By Dr. T. J. Tomasi
Keiser University College of Golf Senior Faculty and Director of Research


In golf, the “hard-wall player” hits across the straight front leg, just as the home run hitter does – while the “soft-wall player” generates less velocity but more accuracy using a slightly bent front knee.

Annika Sorenstam played with a soft front leg later in her career – she wasn’t a short hitter when she dominated the LPGA Tour, but she purposely geared back a bit for accuracy, and it certainly worked out well, making her one of the top female players ever. Justin Thomas, despite his small frame, is a long driver of the ball because he hits across a straight front leg. He demonstrates the formation of the front brace or wall that all good players establish in order to release the club the same way every time. It’s just physics – slam on the breaks correctly, and everything that isn’t tied down (your arms, right hip, right knee and most importantly your clubhead) shoots forward automatically with a powerful slinging action.  

Most golfers simply slide their hips laterally toward the target; however, this failure to rotate denies them the front side resistance needed to max out power. One reason a Tour swing looks so smooth is that the release is caused by hitting the front wall and not by a conscious manipulation of any other part of the body.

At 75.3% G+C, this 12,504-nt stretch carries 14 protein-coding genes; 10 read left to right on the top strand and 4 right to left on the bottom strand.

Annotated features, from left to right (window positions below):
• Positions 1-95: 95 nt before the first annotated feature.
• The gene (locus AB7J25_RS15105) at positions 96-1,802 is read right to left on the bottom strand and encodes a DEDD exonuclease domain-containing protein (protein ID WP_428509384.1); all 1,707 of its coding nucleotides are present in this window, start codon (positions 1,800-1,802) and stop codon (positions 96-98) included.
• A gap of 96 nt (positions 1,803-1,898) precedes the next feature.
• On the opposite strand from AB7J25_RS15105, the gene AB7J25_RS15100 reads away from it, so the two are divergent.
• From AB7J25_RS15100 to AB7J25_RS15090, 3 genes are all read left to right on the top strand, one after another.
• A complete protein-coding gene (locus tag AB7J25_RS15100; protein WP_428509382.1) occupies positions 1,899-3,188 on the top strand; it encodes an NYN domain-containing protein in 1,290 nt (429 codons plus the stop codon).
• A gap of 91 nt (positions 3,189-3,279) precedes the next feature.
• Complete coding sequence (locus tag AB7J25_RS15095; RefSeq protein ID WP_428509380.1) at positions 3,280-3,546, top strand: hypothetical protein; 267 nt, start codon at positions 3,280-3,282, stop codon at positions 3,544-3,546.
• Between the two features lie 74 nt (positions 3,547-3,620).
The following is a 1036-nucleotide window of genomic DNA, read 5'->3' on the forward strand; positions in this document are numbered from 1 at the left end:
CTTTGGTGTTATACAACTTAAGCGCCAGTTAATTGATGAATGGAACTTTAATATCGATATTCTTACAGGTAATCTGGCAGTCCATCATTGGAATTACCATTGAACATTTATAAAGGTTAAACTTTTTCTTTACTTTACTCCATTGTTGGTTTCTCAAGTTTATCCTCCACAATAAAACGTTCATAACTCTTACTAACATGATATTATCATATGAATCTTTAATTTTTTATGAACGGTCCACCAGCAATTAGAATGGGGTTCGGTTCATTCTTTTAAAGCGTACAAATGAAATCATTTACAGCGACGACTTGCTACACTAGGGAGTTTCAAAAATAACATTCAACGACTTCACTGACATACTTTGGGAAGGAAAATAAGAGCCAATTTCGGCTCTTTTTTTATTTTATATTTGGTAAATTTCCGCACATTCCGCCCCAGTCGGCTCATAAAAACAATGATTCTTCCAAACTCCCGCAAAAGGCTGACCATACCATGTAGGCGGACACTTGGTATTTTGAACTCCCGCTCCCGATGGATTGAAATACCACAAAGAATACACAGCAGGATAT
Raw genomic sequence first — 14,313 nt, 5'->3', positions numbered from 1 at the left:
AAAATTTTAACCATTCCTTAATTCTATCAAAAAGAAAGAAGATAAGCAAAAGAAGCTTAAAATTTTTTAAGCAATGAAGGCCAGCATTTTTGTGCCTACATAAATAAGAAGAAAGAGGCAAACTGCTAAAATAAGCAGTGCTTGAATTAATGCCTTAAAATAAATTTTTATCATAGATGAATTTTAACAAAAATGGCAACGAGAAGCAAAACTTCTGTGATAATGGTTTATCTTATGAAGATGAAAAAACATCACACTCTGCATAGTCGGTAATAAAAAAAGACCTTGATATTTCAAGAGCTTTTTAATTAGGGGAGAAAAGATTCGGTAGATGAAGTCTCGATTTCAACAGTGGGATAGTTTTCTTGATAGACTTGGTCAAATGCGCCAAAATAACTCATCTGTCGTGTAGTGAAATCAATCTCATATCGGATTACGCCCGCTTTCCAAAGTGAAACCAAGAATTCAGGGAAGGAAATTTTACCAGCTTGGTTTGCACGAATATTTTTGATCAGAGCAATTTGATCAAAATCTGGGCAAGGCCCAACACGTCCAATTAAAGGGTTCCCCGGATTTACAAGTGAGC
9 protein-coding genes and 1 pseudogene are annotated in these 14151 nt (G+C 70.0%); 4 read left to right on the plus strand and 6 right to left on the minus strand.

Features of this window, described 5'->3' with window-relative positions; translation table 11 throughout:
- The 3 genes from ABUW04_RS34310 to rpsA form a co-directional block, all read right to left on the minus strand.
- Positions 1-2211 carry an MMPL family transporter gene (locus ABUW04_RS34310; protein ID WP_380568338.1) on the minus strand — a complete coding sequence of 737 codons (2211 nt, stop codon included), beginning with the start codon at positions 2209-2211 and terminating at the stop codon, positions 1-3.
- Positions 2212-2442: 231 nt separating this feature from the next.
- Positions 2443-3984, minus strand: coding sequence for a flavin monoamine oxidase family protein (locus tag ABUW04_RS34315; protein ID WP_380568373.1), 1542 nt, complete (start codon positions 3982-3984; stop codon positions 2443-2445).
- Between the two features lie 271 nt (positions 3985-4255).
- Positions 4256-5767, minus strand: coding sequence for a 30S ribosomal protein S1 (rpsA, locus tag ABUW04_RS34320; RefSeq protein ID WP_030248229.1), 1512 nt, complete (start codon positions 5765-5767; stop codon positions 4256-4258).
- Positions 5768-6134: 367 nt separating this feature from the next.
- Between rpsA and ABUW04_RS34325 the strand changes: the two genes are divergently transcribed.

Two Ways

There are two ways to build your front wall: 1) The first is a soft wall where the hips rotate fully, but the front knee remains flexed through impact. As long as the link before it in the kinematic chain of power transfer slows, energy keeps its flow. Timing is the ability to dump the energy into the ball at the correct time, so how and when you erect the wall is a power fundamental. 2) The other type of wall (the hard wall) occurs when the front leg snaps straight by virtue of the knee moving backward, away from the toes into an almost hyper-extended position.

Both types of players (soft and hard) can hit the ball well, and some switch back and forth as they play. When Jim Furyk wants a long hard hook, he turns his left foot inward, so it points toward the target line, giving some extra snap and more distance. Other players use the hard wall for the driver and the soft wall for the irons. Which type of wall you should use depends on your physique, flexibility and mental attitude. Usually aggressive, power-players gravitate to the hard-wall, while control- players favor the soft-wall.

If you’d like to study with Dr. Tomasi and other PGA Master Professionals, contact The College of Golf today.

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